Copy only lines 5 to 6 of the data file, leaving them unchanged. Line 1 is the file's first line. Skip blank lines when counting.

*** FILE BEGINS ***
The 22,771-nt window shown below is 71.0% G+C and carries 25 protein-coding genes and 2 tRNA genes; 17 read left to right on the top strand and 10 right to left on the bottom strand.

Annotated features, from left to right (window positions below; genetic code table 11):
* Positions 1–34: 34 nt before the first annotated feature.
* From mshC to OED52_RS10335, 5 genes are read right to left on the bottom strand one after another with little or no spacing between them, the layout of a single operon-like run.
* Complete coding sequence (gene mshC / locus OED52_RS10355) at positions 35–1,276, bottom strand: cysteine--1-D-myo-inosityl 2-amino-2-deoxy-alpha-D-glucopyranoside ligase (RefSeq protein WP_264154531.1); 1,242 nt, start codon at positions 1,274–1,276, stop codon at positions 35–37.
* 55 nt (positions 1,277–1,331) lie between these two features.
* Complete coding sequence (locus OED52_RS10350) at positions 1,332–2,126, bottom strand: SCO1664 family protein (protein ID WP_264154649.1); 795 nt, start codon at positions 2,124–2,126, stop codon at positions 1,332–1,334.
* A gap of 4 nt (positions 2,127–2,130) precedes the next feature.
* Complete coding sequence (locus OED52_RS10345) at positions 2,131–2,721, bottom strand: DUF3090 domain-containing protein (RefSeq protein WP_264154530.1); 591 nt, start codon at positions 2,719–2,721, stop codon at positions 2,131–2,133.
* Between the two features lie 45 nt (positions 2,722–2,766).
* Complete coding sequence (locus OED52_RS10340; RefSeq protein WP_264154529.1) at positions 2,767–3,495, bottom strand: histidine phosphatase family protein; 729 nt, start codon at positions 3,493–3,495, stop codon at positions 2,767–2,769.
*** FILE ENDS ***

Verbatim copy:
* Complete coding sequence (gene mshC / locus OED52_RS10355) at positions 35–1,276, bottom strand: cysteine--1-D-myo-inosityl 2-amino-2-deoxy-alpha-D-glucopyranoside ligase (RefSeq protein WP_264154531.1); 1,242 nt, start codon at positions 1,274–1,276, stop codon at positions 35–37.
* 55 nt (positions 1,277–1,331) lie between these two features.